Among The Times' most significant findings are the high death rates at 11 California hospitals for heart bypass surgery, which was associated with about 800 deaths in 1985.
In this expensive and technically complex procedure, surgeons restore an adequate blood supply to heart tissue by grafting blood vessels from elsewhere in the body around blockages in the arteries supplying blood to the heart. During the surgery, the heartbeat is stopped and the patient is kept alive on a "heart-lung machine."
The average patient undergoing bypass surgery in recent years is much sicker and older than patients operated on a decade earlier. This is due to improved medical treatments for heart disease and the increasing use of angioplasty to treat patients who previously would have required surgery. Angioplasty is a procedure performed by cardiologists in which clogged heart arteries are opened with a balloon-tipped hollow tube inserted through the skin and threaded through a vein to the heart.
Even though most surgeons have improved their skills in caring for sicker patients, some bypass patients have expected mortality rates of between 10% to 20% or more. In addition, patients who require emergency surgery because of angioplasty complications, such as ruptured heart arteries or worsened obstructions, are at particularly high risk of dying.
On the other hand, a particularly gifted surgical team, with good backup from other physicians and nurses, can save many more high-risk patients than colleagues with less talent and less organizational support.
A high percentage of very sick patients and a small number of elective cases appear to be important factors in the relatively high 9.0% bypass surgery death rate at the UCLA Medical Center in 1985.
About one-third of the 145 bypass surgery patients that year were referred from institutions that have their own cardiac surgery programs, including six of the 13 patients who died, according to Dr. Hillel Laks, UCLA'S chief cardiac surgeon. Dr. Donald Hill, the chief heart surgeon at San Francisco's Pacific Presbyterian Medical Center, has a similar referral pattern.
The 13 UCLA patients who died included four who were already in acute circulatory collapse, or "cardiogenic shock," after heart attacks. Others who died included a patient in shock after a failed angioplasty, a Jehovah's Witness who died in need of blood transfusions that she had earlier rejected and a patient having repeat bypass surgery who had been turned down by the surgeons who performed the first operation, Laks said. In 1987, three of the seven patients who died were in cardiogenic shock and two had failed angioplasties.
"The mortality rate at UCLA for patients in cardiogenic shock is 30%," Laks said. "Without surgery the mortality is 90%. At the few other institutions that are willing to operate on patients in cardiogenic shock, the mortality is reported in the medical literature as being 50% or higher."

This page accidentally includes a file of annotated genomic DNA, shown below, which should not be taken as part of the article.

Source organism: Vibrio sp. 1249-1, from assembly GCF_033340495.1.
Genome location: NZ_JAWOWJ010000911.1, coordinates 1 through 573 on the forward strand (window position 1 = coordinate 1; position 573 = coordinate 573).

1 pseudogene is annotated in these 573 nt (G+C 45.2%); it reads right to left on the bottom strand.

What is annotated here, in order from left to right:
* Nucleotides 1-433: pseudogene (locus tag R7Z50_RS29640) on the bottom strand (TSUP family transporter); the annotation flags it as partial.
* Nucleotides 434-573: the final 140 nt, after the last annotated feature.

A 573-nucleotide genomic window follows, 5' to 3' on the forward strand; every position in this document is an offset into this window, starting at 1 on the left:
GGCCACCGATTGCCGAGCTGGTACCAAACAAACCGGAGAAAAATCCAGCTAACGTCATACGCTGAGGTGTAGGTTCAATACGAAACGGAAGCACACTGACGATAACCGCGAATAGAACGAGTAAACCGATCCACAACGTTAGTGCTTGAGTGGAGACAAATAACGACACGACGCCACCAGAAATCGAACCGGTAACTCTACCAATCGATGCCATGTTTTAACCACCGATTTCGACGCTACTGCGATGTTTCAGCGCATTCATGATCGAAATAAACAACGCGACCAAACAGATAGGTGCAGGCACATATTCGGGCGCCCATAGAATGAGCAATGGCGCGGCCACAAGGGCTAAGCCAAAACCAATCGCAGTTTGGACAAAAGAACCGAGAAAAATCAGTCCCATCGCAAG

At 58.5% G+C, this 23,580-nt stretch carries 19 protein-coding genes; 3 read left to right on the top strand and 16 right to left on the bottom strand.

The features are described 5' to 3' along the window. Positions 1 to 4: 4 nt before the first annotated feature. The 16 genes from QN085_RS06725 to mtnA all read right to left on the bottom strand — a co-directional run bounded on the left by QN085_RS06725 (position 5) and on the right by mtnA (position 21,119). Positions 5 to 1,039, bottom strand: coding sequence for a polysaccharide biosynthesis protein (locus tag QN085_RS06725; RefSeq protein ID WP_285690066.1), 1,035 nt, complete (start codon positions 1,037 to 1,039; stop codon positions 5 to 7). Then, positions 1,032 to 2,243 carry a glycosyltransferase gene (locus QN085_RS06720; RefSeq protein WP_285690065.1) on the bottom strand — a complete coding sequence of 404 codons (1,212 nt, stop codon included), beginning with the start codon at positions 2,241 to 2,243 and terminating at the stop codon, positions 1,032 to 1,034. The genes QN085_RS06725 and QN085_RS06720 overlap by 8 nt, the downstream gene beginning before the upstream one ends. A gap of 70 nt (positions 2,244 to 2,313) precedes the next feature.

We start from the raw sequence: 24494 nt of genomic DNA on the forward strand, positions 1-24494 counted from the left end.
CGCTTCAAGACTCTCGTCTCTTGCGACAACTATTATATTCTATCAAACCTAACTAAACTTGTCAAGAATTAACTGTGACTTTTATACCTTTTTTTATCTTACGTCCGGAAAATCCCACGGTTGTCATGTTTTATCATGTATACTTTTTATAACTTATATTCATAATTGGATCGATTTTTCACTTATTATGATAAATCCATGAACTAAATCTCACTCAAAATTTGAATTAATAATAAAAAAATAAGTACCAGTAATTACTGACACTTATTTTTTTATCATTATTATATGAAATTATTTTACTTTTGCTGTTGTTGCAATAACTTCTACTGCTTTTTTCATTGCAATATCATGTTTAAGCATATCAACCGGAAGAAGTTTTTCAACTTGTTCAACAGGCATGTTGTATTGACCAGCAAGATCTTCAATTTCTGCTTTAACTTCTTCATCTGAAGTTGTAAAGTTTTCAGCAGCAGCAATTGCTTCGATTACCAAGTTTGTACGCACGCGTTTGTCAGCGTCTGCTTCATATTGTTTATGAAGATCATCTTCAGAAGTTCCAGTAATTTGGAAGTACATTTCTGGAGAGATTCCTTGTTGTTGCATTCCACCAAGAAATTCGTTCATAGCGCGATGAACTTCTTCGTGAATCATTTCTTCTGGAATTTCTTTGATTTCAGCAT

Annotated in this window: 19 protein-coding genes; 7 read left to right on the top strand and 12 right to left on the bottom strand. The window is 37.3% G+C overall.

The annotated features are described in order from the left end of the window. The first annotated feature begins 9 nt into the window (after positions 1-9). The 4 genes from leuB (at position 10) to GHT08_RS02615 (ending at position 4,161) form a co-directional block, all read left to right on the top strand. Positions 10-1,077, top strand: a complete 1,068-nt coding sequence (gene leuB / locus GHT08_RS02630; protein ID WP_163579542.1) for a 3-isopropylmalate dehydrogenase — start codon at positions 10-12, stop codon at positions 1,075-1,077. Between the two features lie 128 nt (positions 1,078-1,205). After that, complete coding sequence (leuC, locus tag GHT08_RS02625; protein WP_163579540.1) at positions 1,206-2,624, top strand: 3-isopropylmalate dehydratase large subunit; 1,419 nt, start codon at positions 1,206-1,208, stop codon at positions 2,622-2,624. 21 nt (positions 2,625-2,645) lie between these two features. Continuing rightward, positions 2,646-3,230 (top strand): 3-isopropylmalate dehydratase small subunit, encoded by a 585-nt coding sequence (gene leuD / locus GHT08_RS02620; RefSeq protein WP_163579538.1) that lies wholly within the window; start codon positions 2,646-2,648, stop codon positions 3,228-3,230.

Laks said that some patients referred to him "have been given an inflated mortality figure, so they will either not have the surgery or go elsewhere." He speculated that some surgeons "may be less willing to take on high-risk patients even when surgery is indicated because of concern about the publication of their statistics."
UC San Francisco had the highest mortality rate for heart bypass cases among all California hospitals in 1985, 14.7% or 24 deaths following 163 surgeries.
For 1986 and the first nine months of 1987, surgeons performed 281 such surgeries at UCSF with 29 deaths, for a 10.3% mortality rate, according to hospital statistics. By comparison, the hospital's death rate in 1983 was 3.9%.
Dr. Stan M. Lindenfeld, chairman of UCSF's quality assurance executive committee, said that a detailed review of all bypass deaths for 1985 through 1987 had revealed no quality-of-care deficiencies.
"We feel very comfortable with the statistics," Lindenfeld said in a telephone interview. "We clearly have a (patient) population--because of referral patterns--who are very, very ill when they start."
Other Factors Blamed
But several knowledgeable sources, who requested anonymity, said high-risk patients were only partially to blame for UCSF's high mortality rates.
In particular, they pointed out that the division of cardiovascular surgery has been without a chief since June, 1986, when Dr. Paul Ebert, a world-renowned pediatric heart surgeon, left to become the director of the Chicago-based American College of Surgeons. Other university heart surgeons have also left or restricted their practices for a variety of reasons.
"It is a temporary crisis, but nobody here is going to deny it," one widely respected UCSF physician said. "We don't have as good a bypass surgery program as we had five years ago."